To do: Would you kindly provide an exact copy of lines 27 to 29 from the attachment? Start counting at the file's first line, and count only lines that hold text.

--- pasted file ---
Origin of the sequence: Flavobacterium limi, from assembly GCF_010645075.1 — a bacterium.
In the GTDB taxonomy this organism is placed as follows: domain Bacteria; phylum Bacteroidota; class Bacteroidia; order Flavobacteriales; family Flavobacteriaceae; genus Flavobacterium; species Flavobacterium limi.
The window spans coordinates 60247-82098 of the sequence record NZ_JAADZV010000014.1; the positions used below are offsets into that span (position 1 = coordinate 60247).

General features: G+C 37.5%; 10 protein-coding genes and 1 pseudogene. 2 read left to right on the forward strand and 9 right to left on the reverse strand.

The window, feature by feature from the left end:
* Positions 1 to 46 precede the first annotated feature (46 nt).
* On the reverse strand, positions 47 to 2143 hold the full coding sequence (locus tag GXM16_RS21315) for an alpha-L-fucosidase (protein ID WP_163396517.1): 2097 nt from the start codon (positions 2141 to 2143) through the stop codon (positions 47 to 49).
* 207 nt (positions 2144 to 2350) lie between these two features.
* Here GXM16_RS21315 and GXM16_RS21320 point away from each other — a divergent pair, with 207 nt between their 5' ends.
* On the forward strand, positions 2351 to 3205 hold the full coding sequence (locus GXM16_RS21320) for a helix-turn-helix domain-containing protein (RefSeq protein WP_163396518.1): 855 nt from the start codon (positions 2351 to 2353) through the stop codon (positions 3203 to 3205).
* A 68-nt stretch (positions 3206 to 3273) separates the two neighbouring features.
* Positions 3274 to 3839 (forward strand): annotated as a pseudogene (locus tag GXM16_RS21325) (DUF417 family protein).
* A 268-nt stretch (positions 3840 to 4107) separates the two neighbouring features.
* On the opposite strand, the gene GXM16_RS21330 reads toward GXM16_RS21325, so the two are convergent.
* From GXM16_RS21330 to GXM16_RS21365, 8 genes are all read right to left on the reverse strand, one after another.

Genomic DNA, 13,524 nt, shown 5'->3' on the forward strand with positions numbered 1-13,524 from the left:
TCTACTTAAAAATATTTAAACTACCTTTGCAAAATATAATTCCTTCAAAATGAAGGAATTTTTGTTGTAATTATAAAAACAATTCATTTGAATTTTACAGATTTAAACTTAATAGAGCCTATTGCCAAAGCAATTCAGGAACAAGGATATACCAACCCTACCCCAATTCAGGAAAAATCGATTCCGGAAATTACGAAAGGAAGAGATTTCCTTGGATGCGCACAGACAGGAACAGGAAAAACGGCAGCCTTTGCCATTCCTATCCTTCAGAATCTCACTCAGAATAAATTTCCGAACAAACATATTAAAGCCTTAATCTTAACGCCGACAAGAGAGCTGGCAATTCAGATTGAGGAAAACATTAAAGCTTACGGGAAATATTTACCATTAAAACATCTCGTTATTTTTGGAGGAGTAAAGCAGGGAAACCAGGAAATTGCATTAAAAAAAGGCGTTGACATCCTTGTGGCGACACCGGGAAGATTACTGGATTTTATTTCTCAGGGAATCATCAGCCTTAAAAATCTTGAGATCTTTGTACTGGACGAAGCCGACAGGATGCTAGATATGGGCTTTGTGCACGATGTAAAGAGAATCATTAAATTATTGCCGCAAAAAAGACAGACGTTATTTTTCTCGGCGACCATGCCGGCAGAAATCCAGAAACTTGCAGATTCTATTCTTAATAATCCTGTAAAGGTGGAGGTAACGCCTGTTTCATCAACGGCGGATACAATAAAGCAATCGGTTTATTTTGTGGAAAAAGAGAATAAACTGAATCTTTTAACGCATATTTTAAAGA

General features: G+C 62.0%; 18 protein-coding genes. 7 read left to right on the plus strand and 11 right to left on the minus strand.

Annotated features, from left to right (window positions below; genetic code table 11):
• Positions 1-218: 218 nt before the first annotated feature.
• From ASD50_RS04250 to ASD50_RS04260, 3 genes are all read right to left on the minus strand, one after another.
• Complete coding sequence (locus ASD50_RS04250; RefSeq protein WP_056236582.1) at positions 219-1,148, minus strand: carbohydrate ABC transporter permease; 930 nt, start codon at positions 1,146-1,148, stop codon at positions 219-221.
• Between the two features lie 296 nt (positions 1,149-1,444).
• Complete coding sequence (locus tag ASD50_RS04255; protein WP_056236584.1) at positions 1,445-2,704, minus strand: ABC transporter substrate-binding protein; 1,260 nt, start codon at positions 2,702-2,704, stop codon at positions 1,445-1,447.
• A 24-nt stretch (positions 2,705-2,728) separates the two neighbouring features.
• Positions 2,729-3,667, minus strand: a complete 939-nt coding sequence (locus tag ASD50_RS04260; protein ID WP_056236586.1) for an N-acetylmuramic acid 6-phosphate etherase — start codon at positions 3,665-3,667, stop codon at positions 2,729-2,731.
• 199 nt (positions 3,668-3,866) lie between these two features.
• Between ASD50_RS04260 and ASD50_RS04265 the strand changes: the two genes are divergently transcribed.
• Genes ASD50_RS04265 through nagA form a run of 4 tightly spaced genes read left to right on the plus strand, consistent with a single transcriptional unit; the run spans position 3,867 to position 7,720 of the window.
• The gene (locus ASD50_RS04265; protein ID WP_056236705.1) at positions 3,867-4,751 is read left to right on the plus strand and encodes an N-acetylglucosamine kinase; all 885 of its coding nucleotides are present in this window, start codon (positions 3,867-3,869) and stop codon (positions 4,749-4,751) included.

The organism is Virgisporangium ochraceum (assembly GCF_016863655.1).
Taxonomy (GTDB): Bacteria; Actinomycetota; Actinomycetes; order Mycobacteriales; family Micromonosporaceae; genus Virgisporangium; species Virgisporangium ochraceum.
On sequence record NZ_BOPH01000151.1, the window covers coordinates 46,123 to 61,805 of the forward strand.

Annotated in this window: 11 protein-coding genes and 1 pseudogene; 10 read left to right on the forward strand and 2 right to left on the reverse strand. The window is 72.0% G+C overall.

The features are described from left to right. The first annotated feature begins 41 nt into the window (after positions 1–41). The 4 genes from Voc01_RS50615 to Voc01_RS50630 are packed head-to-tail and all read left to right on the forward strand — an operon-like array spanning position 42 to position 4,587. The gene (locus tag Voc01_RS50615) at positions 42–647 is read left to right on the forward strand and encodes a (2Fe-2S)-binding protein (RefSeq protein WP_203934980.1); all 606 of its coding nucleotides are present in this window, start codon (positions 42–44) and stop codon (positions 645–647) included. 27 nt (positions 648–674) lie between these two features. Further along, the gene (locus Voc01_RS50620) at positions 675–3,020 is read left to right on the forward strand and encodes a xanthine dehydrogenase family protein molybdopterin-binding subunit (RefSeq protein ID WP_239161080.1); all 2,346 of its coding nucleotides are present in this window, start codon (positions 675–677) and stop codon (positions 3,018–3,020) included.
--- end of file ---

• 199 nt (positions 3,668-3,866) lie between these two features.
• Between ASD50_RS04260 and ASD50_RS04265 the strand changes: the two genes are divergently transcribed.
• Genes ASD50_RS04265 through nagA form a run of 4 tightly spaced genes read left to right on the plus strand, consistent with a single transcriptional unit; the run spans position 3,867 to position 7,720 of the window.